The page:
My mind has been drifting to Mexico lately…probably because I don’t have any big trips planned at the moment. On a whim, a while back, well as much of a whim as I am capable of, we headed down to Cancun and promptly left it for a road trip around the Yucatan Peninsula.
One of the stops we made along the way was in Mayapan. We, and some gardeners had the entire place to ourselves. (Mental note: When you see all the gardeners making tracks for their cars from atop a temple pyramid and some pretty ominous looking black clouds headed your way you should do what the locals do and leave. But, that will be later in the story.)
Mayapan is a lovely smallish and charming Pre-Columbian archaeological site with what Google tells me has 4,000 structures. (Maybe its not so small after all.) Having said that thought the main Temple, the Temple of Kukulcan or El Castillo, is the main event.
The construction is not as grand, large, or sophisticated as Chichen Itza or Uxmal. However, in many ways, I enjoyed this site better because it was less preserved and was more peaceful without crowds and commercialism surrounding its every thought.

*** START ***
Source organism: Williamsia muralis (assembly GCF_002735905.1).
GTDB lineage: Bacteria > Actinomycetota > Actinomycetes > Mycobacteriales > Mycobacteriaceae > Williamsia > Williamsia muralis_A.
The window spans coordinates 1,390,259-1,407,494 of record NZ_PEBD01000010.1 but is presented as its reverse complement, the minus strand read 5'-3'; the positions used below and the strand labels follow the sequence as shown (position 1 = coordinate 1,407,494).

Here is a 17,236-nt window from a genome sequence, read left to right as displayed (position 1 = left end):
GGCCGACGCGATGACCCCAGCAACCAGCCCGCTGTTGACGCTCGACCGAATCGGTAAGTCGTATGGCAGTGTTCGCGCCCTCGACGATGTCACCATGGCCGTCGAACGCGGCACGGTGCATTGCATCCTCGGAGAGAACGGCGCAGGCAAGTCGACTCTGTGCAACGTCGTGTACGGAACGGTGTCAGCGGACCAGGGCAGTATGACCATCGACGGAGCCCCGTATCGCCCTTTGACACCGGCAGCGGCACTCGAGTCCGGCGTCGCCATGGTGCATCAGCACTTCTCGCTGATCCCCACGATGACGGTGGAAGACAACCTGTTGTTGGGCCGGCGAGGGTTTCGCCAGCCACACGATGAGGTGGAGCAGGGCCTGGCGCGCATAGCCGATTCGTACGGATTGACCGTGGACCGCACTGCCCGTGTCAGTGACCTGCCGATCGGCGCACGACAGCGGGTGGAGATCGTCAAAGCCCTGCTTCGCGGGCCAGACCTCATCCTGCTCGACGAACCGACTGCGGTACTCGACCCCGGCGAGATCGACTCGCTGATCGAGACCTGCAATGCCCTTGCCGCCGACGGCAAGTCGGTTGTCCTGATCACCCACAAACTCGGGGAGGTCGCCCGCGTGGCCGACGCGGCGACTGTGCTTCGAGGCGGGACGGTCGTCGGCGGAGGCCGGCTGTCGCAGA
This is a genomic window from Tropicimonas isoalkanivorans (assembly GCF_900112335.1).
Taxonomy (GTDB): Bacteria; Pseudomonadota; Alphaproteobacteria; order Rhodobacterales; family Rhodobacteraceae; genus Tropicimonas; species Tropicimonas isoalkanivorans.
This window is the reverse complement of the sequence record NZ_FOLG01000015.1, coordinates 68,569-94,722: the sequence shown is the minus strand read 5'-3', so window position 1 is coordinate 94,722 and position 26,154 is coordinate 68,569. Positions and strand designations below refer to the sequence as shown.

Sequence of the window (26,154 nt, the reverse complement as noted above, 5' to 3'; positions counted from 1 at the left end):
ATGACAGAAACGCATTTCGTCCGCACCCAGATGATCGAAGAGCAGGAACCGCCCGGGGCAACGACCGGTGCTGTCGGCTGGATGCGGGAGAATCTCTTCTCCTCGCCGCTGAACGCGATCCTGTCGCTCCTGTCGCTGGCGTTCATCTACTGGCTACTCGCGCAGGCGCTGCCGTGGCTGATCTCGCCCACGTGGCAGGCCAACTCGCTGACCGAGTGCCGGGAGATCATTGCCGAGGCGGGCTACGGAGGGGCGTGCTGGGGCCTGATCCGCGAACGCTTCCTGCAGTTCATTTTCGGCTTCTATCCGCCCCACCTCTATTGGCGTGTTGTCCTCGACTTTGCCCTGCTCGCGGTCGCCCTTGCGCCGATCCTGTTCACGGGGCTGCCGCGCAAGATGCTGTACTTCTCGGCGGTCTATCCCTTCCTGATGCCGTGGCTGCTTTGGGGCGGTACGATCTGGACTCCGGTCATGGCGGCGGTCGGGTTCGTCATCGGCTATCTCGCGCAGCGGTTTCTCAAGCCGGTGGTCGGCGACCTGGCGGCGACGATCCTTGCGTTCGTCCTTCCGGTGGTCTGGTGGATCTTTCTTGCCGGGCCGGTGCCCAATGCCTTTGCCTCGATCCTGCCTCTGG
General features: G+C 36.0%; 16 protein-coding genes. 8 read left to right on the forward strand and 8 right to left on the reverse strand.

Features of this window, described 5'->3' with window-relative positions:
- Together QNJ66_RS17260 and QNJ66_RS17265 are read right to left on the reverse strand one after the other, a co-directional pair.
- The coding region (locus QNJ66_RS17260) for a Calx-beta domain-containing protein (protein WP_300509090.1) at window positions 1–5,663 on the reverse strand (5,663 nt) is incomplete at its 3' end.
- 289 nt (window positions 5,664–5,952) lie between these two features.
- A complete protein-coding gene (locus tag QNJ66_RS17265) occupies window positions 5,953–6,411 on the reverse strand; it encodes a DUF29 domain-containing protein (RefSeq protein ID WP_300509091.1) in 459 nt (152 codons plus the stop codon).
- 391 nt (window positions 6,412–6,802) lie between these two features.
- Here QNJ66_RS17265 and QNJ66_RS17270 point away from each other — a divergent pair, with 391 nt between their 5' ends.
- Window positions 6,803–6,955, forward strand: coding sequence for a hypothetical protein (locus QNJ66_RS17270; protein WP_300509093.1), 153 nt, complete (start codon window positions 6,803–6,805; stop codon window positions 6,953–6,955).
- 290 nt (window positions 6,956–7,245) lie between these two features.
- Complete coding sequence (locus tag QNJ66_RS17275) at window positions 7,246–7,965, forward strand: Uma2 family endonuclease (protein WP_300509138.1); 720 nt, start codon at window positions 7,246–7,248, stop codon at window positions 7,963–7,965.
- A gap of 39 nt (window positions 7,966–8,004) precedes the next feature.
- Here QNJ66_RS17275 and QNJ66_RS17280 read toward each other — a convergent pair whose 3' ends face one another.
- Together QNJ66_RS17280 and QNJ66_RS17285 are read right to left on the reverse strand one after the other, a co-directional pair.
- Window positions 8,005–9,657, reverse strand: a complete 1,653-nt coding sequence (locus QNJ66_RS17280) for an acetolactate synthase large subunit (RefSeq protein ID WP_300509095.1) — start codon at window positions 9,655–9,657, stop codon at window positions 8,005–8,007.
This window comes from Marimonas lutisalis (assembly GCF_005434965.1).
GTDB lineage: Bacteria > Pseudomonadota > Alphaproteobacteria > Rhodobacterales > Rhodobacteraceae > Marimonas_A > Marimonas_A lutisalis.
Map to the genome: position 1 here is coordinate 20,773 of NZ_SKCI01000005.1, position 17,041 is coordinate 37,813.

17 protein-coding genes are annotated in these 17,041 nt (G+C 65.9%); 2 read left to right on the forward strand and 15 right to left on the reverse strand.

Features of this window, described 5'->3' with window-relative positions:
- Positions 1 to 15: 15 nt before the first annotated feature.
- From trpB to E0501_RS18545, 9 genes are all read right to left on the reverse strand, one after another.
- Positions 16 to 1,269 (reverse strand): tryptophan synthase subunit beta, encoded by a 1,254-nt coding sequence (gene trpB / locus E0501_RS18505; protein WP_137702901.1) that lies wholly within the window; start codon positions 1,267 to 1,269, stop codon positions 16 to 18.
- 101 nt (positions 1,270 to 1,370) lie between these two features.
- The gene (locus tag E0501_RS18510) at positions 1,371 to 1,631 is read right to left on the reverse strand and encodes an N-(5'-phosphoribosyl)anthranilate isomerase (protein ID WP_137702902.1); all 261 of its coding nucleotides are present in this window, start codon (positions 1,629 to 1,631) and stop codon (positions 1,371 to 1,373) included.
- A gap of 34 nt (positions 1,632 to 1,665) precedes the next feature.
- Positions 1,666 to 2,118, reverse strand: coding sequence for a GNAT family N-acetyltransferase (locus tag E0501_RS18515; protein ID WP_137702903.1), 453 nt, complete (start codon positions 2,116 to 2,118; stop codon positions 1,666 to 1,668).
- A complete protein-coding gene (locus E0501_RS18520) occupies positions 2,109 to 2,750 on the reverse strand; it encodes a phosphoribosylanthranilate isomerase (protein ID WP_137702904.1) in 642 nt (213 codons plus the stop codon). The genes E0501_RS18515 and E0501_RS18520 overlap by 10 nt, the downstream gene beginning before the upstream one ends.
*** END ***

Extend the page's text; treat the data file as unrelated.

So, that gets me back to the clouds and the fleeing locals. Visitors were allowed, when we were there, to climb the structures. While atop the pyramid we noticed some pretty significant weather coming in fast. As we descended the pyramid the local gardeners were literally running away. Rather than follow them, like we should have, we walked over to a stella that was protected under a small rickety structure. While we waited for the rain to start Eric raised his camera to take my photo hamming it up next to this depiction of a Mayan God. As he was about to snap the photo the largest lightning bolt I have ever seen descended down behind him and the floodgates opened. The rain didn’t stop and we, and our wet clothes, laughed all the way back to the car promising to take queues from the locals and to not anger the Gods during the rest of the trip.
For more Mexican archaeological sites check this out…